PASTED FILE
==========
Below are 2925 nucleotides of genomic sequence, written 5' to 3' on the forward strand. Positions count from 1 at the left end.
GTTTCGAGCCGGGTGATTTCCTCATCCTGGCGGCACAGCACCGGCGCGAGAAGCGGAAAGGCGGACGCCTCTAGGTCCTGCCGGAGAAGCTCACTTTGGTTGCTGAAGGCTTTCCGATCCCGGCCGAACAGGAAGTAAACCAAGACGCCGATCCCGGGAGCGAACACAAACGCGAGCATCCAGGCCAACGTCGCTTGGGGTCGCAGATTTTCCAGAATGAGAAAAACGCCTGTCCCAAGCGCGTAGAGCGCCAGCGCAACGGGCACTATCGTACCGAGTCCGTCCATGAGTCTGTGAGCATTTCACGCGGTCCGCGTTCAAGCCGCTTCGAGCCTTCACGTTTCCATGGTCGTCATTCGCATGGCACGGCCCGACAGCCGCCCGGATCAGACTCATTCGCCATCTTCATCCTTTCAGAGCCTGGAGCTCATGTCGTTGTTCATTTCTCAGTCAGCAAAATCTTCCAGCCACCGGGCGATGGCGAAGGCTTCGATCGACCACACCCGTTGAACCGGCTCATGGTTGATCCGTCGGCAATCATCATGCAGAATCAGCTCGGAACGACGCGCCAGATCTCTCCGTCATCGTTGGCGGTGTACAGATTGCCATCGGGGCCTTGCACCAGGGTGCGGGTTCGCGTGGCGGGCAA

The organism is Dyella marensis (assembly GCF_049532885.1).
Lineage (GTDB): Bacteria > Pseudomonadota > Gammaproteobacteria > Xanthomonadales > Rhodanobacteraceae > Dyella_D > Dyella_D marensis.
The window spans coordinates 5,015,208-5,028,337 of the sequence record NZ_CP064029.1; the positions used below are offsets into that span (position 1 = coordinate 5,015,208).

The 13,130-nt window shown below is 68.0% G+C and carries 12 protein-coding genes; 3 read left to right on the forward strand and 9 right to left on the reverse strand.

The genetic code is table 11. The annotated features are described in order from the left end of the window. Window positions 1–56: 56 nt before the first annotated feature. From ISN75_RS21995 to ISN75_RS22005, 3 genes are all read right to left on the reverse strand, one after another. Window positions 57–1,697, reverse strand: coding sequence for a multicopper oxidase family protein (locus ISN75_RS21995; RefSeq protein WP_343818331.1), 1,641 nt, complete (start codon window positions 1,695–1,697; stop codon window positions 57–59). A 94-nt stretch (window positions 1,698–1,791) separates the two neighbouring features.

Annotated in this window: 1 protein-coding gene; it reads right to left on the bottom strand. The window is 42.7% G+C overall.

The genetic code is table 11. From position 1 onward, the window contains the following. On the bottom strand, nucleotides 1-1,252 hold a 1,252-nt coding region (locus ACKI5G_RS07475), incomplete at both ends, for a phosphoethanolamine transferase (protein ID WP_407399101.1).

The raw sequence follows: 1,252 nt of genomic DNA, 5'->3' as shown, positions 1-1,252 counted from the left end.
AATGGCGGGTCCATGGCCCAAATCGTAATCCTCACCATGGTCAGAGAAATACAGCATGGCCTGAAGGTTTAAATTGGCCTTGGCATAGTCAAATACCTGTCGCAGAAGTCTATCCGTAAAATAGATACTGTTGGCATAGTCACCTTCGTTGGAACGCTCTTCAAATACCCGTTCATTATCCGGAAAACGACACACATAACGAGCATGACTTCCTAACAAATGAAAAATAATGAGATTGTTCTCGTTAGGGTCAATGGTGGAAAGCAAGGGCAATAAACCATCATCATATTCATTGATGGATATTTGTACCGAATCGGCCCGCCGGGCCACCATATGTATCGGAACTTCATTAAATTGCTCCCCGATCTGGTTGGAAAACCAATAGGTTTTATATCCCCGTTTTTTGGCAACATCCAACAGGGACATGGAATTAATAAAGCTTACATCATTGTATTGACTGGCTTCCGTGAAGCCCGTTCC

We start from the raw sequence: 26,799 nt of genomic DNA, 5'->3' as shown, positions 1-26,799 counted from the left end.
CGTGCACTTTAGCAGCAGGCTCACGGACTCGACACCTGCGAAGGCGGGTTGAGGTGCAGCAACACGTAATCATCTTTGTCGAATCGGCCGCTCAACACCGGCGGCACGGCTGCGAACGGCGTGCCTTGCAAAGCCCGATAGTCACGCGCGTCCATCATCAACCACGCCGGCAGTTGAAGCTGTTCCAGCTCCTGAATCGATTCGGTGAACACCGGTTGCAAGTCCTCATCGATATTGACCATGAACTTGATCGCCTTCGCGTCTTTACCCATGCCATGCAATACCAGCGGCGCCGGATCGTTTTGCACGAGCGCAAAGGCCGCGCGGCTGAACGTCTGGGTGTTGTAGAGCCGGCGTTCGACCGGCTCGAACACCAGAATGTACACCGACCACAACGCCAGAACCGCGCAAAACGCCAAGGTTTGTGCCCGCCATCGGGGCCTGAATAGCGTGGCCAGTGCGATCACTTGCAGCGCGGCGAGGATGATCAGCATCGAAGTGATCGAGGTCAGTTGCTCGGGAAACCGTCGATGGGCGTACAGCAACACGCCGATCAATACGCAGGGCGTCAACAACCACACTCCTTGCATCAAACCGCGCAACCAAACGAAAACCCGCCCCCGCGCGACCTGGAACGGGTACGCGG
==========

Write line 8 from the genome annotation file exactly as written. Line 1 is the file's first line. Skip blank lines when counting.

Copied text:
Annotated in this window: 1 protein-coding gene; it reads right to left on the bottom strand. The window is 42.7% G+C overall.